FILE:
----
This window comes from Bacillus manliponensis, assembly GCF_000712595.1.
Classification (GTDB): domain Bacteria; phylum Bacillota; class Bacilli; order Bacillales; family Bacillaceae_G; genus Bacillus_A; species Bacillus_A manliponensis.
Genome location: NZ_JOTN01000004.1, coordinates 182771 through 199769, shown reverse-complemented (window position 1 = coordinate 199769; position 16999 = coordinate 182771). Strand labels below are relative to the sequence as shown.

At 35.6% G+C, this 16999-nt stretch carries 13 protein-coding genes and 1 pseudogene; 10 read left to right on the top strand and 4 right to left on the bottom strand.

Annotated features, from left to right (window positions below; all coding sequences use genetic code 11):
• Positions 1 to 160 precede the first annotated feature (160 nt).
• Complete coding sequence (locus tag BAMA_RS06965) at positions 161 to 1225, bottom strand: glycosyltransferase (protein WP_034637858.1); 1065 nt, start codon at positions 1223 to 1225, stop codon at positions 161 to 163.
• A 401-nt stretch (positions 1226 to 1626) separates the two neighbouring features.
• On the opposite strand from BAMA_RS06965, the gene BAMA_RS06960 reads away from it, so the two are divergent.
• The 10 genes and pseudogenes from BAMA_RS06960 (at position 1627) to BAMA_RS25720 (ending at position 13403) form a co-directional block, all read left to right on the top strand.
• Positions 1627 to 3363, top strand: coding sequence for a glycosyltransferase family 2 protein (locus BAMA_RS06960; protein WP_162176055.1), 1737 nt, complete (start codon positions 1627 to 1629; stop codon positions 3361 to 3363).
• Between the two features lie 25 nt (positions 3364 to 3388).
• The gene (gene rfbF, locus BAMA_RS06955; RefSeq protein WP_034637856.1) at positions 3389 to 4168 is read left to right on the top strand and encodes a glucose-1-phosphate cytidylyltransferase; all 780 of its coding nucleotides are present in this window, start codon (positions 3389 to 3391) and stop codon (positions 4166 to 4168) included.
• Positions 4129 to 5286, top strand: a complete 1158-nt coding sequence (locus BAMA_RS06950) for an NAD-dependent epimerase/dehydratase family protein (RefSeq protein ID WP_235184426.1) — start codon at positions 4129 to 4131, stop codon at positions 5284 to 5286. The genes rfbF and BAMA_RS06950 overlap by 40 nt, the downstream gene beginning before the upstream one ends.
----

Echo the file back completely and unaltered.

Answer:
This window comes from Bacillus manliponensis, assembly GCF_000712595.1.
Classification (GTDB): domain Bacteria; phylum Bacillota; class Bacilli; order Bacillales; family Bacillaceae_G; genus Bacillus_A; species Bacillus_A manliponensis.
Genome location: NZ_JOTN01000004.1, coordinates 182771 through 199769, shown reverse-complemented (window position 1 = coordinate 199769; position 16999 = coordinate 182771). Strand labels below are relative to the sequence as shown.

At 35.6% G+C, this 16999-nt stretch carries 13 protein-coding genes and 1 pseudogene; 10 read left to right on the top strand and 4 right to left on the bottom strand.

Annotated features, from left to right (window positions below; all coding sequences use genetic code 11):
• Positions 1 to 160 precede the first annotated feature (160 nt).
• Complete coding sequence (locus tag BAMA_RS06965) at positions 161 to 1225, bottom strand: glycosyltransferase (protein WP_034637858.1); 1065 nt, start codon at positions 1223 to 1225, stop codon at positions 161 to 163.
• A 401-nt stretch (positions 1226 to 1626) separates the two neighbouring features.
• On the opposite strand from BAMA_RS06965, the gene BAMA_RS06960 reads away from it, so the two are divergent.
• The 10 genes and pseudogenes from BAMA_RS06960 (at position 1627) to BAMA_RS25720 (ending at position 13403) form a co-directional block, all read left to right on the top strand.
• Positions 1627 to 3363, top strand: coding sequence for a glycosyltransferase family 2 protein (locus BAMA_RS06960; protein WP_162176055.1), 1737 nt, complete (start codon positions 1627 to 1629; stop codon positions 3361 to 3363).
• Between the two features lie 25 nt (positions 3364 to 3388).
• The gene (gene rfbF, locus BAMA_RS06955; RefSeq protein WP_034637856.1) at positions 3389 to 4168 is read left to right on the top strand and encodes a glucose-1-phosphate cytidylyltransferase; all 780 of its coding nucleotides are present in this window, start codon (positions 3389 to 3391) and stop codon (positions 4166 to 4168) included.
• Positions 4129 to 5286, top strand: a complete 1158-nt coding sequence (locus BAMA_RS06950) for an NAD-dependent epimerase/dehydratase family protein (RefSeq protein ID WP_235184426.1) — start codon at positions 4129 to 4131, stop codon at positions 5284 to 5286. The genes rfbF and BAMA_RS06950 overlap by 40 nt, the downstream gene beginning before the upstream one ends.